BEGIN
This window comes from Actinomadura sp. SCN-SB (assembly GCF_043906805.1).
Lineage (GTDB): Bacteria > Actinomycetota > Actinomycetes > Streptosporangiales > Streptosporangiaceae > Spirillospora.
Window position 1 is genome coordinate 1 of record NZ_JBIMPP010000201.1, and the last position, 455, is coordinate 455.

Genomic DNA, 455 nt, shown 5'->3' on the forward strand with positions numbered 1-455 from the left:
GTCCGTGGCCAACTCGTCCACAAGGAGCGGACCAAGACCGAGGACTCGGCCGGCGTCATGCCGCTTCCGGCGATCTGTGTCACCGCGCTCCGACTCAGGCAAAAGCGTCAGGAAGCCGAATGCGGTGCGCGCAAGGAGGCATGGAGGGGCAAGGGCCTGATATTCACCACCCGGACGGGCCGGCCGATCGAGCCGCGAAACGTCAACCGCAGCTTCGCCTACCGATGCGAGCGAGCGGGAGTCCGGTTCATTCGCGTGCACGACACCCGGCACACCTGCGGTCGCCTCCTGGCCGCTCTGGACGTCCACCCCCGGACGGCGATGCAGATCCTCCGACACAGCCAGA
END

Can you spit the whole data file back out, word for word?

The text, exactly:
This window comes from Actinomadura sp. SCN-SB (assembly GCF_043906805.1).
Lineage (GTDB): Bacteria > Actinomycetota > Actinomycetes > Streptosporangiales > Streptosporangiaceae > Spirillospora.
Window position 1 is genome coordinate 1 of record NZ_JBIMPP010000201.1, and the last position, 455, is coordinate 455.

Genomic DNA, 455 nt, shown 5'->3' on the forward strand with positions numbered 1-455 from the left:
GTCCGTGGCCAACTCGTCCACAAGGAGCGGACCAAGACCGAGGACTCGGCCGGCGTCATGCCGCTTCCGGCGATCTGTGTCACCGCGCTCCGACTCAGGCAAAAGCGTCAGGAAGCCGAATGCGGTGCGCGCAAGGAGGCATGGAGGGGCAAGGGCCTGATATTCACCACCCGGACGGGCCGGCCGATCGAGCCGCGAAACGTCAACCGCAGCTTCGCCTACCGATGCGAGCGAGCGGGAGTCCGGTTCATTCGCGTGCACGACACCCGGCACACCTGCGGTCGCCTCCTGGCCGCTCTGGACGTCCACCCCCGGACGGCGATGCAGATCCTCCGACACAGCCAGA